FAO is an intergovernmental organization that has 194 Member Nations, two associate members and one member organization, the European Union. Its employees come from various cultural backgrounds and are experts in the multiple fields of activity FAO engages in. FAO’s staff capacity allows it to support improved governance inter alia, generate, develop and adapt existing tools and guidelines and provide targeted governance support as a resource to country and regional level FAO offices. Headquartered in Rome, Italy, FAO is present in over 130 countries.
FAO main objective is to meet the demands posed by major global trends in agricultural development and challenges faced by member nations; FAO has identified key priorities on which it is best placed to intervene. A comprehensive review of the Organization’s comparative advantages was undertaken which enabled strategic objectives to be set, representing the main areas of work on which FAO will concentrate its efforts in striving to achieve its vision and global goals.
Oscar Rojas (PhD in Agrometeorology; MBA in Bank and Finance & BA in Agricultural Economics), is currently a Natural Resources Officer of the Climate Impact and Adaptation of the Climate, Energy and Tenure Division. He has more than 20 years of experience working on the field of crop monitoring and yield forecasting for food security projects of Inter-American Institute for Cooperation on Agriculture (IICA), FAO, World Bank and the Joint Research Centre of European Commission (JRC). Main areas of work and interest include crop monitoring and early warning for food security, crop modelling, remote sensing, drought monitoring, risk management and development of tools to assess the impact of climate variability in agriculture.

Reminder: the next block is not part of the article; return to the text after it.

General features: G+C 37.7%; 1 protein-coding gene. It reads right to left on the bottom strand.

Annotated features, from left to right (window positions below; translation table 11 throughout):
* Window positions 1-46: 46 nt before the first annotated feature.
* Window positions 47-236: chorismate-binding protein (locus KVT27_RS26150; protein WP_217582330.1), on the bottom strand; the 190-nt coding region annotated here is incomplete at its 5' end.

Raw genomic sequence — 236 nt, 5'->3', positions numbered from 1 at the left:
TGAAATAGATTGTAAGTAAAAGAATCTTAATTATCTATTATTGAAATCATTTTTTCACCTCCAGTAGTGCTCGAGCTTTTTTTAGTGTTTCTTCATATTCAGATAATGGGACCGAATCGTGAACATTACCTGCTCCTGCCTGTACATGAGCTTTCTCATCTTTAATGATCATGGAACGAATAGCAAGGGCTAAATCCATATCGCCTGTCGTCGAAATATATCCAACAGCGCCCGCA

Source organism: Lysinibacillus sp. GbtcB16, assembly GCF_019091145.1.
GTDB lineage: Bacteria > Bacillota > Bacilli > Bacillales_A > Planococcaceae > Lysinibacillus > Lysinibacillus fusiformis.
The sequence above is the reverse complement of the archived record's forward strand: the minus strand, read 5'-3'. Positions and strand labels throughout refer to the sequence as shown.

Mejias Moreno (Agricultural engineer, MSc in Water Resources management) I joined FAO in 2003 and I have been a Programme Officer (Water resources) in the Land and Water Division since 2006. My work focuses on the development of programs and tools for the improvement of water productivity in agriculture, such as yield gap assessments and crop modeling. I also support field projects related to water management and irrigation in close cooperation with national governments. My working experience includes Europe, North Africa, Sub-Saharan Africa and Latin-American countries. Before joining FAO, I participated in several projects dealing with economic analysis of the impact of agricultural and water policies, through biophysical and economic models.
Dirk Raes is professor in irrigation at the KU Leuven University, Leuven, Belgium. In the frame of irrigation projects he stayed 7 years in Africa (Algeria, Senegal). He is specialist in evapotranspiration, soil water balances, irrigation water management and crop water productivity. He is involved in many international projects and cooperates closely with UNESCO (International Hydrologic Program) and FAO (Land and Water division of the Food and Agricultural Organization of United Nations). He is active in the development of software (ETo Calculator, and AquaCrop – the FAO crop model to simulate yield response to water), and is co-author of FAO Irrigation and Drainage Papers (Nr 56: ‘Crop evapotranspiration (guidelines for computing crop water requirements)’; and Nr 66: ‘Crop yield response to water’). Within Modextreme, Dirk is active in Work Packages 1 and 2.